Letter legacy a fitting tribute to a language he enriched
Sixty-eight years ago saw the birth of a new letter in the Danish language. The official introduction of the letter ‘å’ to Danish spelling took the total number of letters to 29.
Placed at the end of the Danish alphabet after ‘z’, ‘æ’ and ‘ø’, ‘å’ replaced ‘aa’ (pronounced somewhat like ‘o’) in all words that were not proper names, where there was a free choice between the ‘old’ and the ‘new’ system. For example, from 1948 to the end of 2010 the official spelling of Denmark’s second-largest city was Århus, but its university was spelt ‘Aarhus’.
At the same time, Germanic-style capital letters at the start of nouns were also abolished in nearly all instances.
The change from ‘aa’ to ‘å’ (known as ‘bolle-å’ because of the bun-like ring above the ‘a’, and also referred to as ‘Swedish å’) was not universal, as the old spelling is retained in reprints of old books, and many people who learnt to read and write before the new rules, and for a number of years afterwards, still use ‘aa’.
Although ‘å’ is the youngest member of the Danish alphabet, it has been used in written Danish since the 19th century following discussions during the 18th century about replacing ‘aa’. But the letter can actually be traced back to Swedish documents in the 15th century as a combination of ‘a’ and ‘o’, and ‘å’ was first included in printed Swedish in 1526.
In 1743, the Danish grammar expert Jens Høysgaard was the first to argue for the introduction of ‘å’ into written Danish, while linguist and educationalist Rasmus Rask started using the letter in the 1820s. Later, Rask and NM Petersen prepared an argument for including ‘å’ in the official spelling bee, and Svend Grundtvig included it (and small initial letters for nouns!) in his spelling dictionary in 1870.
A classic influence
The January 1948 spelling reform can be credited to Hartvig Marcus Frisch, the minister of education in Hans Hedtoft’s government.
Born in Hillerød in 1893 into an academic family and trained as a classical philologist, Frisch was a member of Socialdemokraterne Party as well as an author and book editor. He worked as a teacher from his graduation in 1917. It was during a study trip to Italy and Greece from 1920-21 that Frisch experienced the strong social tensions and burgeoning fascism that helped form his later scientific and political work.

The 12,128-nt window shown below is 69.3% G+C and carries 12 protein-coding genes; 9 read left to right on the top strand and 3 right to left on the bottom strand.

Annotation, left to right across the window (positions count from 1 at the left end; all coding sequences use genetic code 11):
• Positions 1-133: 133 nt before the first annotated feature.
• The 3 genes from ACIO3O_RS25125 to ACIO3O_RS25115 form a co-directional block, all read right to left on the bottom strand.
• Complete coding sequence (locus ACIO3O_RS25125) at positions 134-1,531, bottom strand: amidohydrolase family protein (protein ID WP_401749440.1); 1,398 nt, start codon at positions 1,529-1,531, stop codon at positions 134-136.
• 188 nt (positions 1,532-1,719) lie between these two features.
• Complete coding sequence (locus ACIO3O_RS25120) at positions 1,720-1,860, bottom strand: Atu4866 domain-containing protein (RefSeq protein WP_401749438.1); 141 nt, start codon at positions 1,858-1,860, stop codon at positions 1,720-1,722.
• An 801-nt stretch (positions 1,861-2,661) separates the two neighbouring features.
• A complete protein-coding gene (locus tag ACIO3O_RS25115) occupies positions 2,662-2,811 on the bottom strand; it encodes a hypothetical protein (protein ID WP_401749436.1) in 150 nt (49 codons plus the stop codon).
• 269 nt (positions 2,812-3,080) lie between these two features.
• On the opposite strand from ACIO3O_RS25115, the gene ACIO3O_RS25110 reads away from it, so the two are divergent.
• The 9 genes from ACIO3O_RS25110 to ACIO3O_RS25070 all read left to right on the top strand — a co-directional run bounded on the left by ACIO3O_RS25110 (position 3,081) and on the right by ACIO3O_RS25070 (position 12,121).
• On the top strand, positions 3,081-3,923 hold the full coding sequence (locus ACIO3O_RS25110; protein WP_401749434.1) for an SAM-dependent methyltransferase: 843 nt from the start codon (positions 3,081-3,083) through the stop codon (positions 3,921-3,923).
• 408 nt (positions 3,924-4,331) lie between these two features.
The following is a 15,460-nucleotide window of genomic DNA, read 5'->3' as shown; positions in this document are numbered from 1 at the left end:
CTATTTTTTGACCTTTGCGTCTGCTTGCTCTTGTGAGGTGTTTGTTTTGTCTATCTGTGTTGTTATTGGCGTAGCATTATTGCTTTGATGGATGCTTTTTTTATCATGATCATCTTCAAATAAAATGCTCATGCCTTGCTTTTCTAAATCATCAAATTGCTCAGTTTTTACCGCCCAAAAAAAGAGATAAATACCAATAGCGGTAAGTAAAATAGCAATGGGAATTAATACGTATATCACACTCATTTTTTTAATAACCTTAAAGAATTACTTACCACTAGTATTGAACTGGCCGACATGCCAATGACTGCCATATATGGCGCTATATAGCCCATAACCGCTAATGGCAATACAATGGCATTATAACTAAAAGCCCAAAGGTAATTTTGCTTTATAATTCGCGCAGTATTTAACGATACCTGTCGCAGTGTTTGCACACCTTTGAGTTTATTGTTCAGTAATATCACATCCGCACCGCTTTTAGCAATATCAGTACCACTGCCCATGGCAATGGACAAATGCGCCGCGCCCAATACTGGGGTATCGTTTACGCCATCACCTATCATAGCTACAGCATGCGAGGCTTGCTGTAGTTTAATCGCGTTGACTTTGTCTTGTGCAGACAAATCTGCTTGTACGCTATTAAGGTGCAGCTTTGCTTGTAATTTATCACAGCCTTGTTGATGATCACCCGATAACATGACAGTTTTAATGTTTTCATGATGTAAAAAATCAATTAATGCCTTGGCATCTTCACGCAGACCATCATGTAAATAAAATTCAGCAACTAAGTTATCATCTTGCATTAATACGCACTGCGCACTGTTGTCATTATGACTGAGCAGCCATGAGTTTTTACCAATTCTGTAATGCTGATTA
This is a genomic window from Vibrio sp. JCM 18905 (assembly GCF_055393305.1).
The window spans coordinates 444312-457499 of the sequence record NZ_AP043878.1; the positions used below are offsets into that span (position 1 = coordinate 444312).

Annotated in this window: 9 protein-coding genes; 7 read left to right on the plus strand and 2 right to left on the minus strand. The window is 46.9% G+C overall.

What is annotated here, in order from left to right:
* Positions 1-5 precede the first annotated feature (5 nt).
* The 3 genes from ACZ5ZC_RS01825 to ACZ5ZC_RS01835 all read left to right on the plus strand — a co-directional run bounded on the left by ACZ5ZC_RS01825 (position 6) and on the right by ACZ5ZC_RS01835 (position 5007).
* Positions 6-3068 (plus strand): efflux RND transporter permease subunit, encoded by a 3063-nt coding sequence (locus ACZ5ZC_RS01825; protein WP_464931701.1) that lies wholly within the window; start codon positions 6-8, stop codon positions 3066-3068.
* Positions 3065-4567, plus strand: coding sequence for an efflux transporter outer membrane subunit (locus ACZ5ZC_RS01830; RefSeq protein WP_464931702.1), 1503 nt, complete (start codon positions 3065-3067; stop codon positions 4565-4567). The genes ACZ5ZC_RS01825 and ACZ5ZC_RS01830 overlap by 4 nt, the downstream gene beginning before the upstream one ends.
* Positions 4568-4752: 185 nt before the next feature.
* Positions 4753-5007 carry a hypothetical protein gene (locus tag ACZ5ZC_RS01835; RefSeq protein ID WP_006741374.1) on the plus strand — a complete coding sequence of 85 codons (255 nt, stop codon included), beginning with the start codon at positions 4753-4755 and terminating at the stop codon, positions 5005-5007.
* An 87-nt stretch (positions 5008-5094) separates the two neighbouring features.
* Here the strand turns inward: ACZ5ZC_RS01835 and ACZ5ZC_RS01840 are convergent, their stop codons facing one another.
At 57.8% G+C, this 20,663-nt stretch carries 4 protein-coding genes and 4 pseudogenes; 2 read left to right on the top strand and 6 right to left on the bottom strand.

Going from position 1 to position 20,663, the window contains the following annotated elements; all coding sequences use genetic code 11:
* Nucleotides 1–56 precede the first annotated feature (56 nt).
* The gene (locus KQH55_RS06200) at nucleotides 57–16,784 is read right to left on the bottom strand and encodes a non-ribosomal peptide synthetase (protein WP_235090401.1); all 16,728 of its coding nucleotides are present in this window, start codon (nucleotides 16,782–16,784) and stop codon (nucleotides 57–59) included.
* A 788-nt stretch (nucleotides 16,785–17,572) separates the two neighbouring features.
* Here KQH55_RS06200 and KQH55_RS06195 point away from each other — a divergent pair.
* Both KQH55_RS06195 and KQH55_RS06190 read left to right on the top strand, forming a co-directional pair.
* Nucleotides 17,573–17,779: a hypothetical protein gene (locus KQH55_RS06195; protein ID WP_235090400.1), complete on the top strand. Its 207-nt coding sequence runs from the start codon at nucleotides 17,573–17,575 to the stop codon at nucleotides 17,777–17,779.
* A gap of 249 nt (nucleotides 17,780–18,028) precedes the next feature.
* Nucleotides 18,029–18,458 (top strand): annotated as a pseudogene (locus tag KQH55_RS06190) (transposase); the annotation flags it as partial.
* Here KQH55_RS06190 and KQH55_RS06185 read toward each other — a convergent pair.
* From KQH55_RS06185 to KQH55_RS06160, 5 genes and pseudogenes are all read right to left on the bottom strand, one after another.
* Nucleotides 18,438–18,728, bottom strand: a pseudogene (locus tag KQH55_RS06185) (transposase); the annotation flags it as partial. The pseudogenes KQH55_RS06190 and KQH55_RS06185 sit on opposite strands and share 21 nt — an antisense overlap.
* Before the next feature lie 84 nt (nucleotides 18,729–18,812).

His written works include a number of books about societies in antiquity and democracy, and he is perhaps best remembered for ‘Plague on Europe: Bolshevism – Fascism – Nazism’, an analysis of totalitarianism from the 1930s.
A plague heeded
Although it is probably more of a debate book than proper academic literature, ‘Plague on Europe’ is still considered essential reading among Danish historians. The book contains Frisch’s warnings about the growing mentality of discrimination based on the race and cultural background of the people discriminated against.
It was in this book that Frisch formulated his most famous axiom: “Culture is Habits.” He is also remembered for his condemnation, in 1943, of sabotage: “Terrorism, which is now practised here under the name of sabotage.”
Unsurprisingly, Frisch’s critical attitude to fascism, Nazism and Bolshevism caused him to keep a low profile during the German occupation of Denmark from 1940-45, when ‘Plague on Europe’ was banned and confiscated by the Gestapo.
He also published a cultural history of Europe in 1928 in which he described the economic and social conditions for the development of societies and noted the international aspects of cultural movements.
Railing the resistance
Frisch was a member of parliament from 1926 and was political spokesman for and chairman of Socialdemokraterne in Parliament from 1935 to the start of the German occupation.
He lost his parliamentary seat in 1945 following sharp attacks on the Danish resistance movement. These attacks included a radio interview and subsequent comments in an article in the left-wing newspaper Information, in which he accused the resistance movement of murder following its execution of a number of collaborators that Frisch believed was unnecessary. However, not long afterwards, in 1947, he was made education minister.
Frisch died in 1950, and for many his description by party leader, Hans Hedtoft, following his resignation as chairman of Socialdemokraterne in 1940, was a fitting epigraph, albeit a decade too early: “The scientist, educationalist, academic, the cold, sharp and clear-thinking Hartvig Frisch [who] is a socialist through theory and confession.”
However, what Hedtoft did not describe was the thread running through Frisch’s ideas: power, rights, morality and justice, which took its basis in Frisch’s studies of classical texts.